The goal of this project is to honor Leonard Peltier as both a symbol of Native struggle for self-determination in North America and as a persevering artist. Leonard Peltier has now spent four entire decades behind bars for a crime he has not committed even though, by most countries’ standards, he has now fulfilled both of the consecutive life-sentences to which he was wrongly sentenced.
Using Leonard’s most recent self-portrait as the blue print, artist Rigo 23 has set out to build a 9 foot tall statue which – once finished – will be exhibited at the Katzen Arts Center of American University in Washington D.C., raising awareness for the Clemency Campaign and Mr. Peltier’s long-overdue release from prison. The statue will be dedicated on December 9, 2016 during the 2016 Human Rights Week. Full schedule of events can be seen here.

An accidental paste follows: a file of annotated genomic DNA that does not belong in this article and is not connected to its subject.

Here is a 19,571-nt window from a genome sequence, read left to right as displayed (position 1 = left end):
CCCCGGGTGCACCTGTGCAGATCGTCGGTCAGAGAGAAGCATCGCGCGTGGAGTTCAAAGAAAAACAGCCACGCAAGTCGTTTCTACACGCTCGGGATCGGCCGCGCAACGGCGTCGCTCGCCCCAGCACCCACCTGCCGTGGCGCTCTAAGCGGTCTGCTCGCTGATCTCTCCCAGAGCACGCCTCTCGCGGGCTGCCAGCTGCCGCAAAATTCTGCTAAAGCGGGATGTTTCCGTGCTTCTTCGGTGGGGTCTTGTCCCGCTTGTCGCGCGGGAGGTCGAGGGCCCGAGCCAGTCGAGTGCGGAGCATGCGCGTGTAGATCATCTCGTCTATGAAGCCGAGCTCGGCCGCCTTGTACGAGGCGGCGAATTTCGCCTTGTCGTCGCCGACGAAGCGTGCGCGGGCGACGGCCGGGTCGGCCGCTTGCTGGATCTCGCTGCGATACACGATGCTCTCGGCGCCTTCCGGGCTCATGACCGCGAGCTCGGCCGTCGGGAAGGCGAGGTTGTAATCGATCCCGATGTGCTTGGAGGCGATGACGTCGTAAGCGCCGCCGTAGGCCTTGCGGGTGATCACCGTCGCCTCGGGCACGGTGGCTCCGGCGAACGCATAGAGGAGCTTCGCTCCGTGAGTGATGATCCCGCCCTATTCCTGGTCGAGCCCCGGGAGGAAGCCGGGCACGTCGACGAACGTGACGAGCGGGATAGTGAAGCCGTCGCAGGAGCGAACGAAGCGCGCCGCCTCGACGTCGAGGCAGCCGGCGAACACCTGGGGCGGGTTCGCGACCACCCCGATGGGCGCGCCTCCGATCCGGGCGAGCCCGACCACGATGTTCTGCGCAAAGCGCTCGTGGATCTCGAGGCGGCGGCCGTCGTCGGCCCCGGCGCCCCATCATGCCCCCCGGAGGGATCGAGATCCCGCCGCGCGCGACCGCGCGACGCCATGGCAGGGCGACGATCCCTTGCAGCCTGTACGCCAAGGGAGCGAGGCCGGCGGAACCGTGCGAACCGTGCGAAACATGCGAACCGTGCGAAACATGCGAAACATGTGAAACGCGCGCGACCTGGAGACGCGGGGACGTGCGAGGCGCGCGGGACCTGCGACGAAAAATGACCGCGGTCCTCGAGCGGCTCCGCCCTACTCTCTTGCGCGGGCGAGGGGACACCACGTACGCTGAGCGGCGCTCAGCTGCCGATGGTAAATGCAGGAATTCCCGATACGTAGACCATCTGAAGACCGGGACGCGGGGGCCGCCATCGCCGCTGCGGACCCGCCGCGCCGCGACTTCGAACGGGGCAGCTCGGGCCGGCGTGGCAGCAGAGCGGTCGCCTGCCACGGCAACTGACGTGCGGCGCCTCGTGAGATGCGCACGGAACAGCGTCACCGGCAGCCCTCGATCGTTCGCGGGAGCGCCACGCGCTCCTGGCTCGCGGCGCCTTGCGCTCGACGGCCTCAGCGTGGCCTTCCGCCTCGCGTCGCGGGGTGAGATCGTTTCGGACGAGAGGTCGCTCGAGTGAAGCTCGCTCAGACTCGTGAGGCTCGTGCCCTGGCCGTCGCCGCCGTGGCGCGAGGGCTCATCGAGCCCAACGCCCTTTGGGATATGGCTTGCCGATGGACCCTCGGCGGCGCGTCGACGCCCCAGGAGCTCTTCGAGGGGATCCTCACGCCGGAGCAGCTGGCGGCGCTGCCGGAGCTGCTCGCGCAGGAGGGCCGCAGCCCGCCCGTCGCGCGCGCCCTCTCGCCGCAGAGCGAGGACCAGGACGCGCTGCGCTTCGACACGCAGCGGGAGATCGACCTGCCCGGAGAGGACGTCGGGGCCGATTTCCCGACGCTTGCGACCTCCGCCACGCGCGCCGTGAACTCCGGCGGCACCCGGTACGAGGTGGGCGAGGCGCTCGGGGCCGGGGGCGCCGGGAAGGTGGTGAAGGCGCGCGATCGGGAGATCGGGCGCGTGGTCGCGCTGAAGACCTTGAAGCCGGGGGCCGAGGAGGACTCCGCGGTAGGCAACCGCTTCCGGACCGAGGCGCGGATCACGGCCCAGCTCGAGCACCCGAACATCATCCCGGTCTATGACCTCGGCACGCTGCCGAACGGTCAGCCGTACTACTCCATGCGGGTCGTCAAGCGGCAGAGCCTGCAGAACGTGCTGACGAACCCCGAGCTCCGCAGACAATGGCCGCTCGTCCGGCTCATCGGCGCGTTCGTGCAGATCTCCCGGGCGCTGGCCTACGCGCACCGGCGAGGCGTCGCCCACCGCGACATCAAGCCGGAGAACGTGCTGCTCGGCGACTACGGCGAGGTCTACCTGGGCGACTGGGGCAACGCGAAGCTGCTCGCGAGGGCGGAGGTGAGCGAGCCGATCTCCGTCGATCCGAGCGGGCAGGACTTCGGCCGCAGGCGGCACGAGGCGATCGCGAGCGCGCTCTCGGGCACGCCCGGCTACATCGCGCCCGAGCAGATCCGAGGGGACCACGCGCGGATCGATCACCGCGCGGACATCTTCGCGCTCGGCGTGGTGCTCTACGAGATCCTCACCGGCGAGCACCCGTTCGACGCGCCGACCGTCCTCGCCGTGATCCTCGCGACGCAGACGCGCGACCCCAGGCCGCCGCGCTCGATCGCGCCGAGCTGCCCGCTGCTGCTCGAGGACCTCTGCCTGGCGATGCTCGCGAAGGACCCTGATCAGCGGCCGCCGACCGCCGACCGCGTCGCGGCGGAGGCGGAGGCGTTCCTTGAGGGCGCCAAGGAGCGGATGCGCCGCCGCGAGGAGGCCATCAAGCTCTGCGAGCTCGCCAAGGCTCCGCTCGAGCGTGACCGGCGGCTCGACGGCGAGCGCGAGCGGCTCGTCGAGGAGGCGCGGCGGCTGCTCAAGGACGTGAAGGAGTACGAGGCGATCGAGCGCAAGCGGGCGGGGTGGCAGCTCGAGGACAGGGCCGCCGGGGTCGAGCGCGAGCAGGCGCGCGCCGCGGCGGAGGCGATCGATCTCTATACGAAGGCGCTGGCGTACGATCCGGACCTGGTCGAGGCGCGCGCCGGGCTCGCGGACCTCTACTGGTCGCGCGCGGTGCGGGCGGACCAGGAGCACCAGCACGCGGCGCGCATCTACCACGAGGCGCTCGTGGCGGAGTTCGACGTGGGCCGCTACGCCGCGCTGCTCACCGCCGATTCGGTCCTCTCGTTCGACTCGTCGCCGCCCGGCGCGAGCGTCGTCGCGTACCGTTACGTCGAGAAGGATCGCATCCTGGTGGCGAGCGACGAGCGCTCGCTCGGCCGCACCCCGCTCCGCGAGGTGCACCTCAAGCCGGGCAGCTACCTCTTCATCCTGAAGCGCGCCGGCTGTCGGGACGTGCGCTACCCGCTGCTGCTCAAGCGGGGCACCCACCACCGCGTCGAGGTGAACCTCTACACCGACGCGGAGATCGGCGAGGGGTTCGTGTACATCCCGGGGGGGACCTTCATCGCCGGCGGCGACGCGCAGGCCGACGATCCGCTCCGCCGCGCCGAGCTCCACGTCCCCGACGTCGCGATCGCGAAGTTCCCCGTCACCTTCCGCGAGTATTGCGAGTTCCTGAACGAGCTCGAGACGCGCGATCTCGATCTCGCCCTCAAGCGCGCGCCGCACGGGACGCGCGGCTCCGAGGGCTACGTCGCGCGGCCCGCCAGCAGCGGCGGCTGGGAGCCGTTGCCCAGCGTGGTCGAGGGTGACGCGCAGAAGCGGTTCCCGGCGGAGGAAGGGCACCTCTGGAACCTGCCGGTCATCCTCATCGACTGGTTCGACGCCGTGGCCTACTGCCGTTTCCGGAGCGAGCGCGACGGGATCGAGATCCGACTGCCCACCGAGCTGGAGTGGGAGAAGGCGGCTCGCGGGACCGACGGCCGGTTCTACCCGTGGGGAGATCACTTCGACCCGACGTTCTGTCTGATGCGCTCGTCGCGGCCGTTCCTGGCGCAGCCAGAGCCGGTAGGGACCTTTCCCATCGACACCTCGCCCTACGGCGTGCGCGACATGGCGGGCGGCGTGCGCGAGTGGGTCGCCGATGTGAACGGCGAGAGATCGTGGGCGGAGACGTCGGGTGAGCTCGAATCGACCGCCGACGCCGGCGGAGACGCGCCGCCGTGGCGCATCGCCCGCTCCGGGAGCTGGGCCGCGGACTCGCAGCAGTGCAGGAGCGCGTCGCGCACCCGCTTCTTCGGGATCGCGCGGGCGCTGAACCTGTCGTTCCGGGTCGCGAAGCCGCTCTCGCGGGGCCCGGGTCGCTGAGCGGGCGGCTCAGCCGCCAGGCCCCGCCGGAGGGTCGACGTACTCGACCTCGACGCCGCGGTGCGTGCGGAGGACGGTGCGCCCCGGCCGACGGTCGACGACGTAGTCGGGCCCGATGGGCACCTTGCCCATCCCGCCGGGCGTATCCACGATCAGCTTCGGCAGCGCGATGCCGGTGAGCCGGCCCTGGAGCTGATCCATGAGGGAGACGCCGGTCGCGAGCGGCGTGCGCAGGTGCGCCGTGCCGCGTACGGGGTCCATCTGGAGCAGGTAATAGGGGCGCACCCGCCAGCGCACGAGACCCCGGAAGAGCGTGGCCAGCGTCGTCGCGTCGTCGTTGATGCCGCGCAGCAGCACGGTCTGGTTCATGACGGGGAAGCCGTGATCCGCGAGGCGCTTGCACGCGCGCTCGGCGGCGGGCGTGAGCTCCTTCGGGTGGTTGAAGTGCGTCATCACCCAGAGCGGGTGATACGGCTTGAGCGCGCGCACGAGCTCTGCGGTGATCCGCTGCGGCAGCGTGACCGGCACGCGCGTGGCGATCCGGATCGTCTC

Artist Rigo 23
A graduate of the San Francisco Art Institute (BFA) and Stanford University (MFA), Rigo has been exhibiting work for over 20 years internationally and locally. He has had solo exhibitions at the Museo de Art Contemporanea in Brazil, Artists Space in New York, Museum of Contemporary Art in Santiago, Chile, The DeYoung Museum,Paule Anglim Gallery in San Francisco. He has participated in the California Biennial at the Orange County Museum, the 2006 Liverpool Biennial; the Liverpool Biennial, and has been featured in a wealth of group exhibitions including The SFMOMA, The Berkeley Art Museum, and the Pasadena Museum of Art.
Rigo has been awarded public commissions from the San Francisco International Airport, the Gerbode Foundation and the San Francisco Arts Commission, as well as permanent murals and terrazzo walks in Portugal. In October of 2005, a commissioned outdoor sculpture was dedicated on the campus of San Jose State University. Rigo depicted the two 1968 Olympic athletes, Tommie Smith and Juan Carlos in a larger-than-life version of their fisted salute.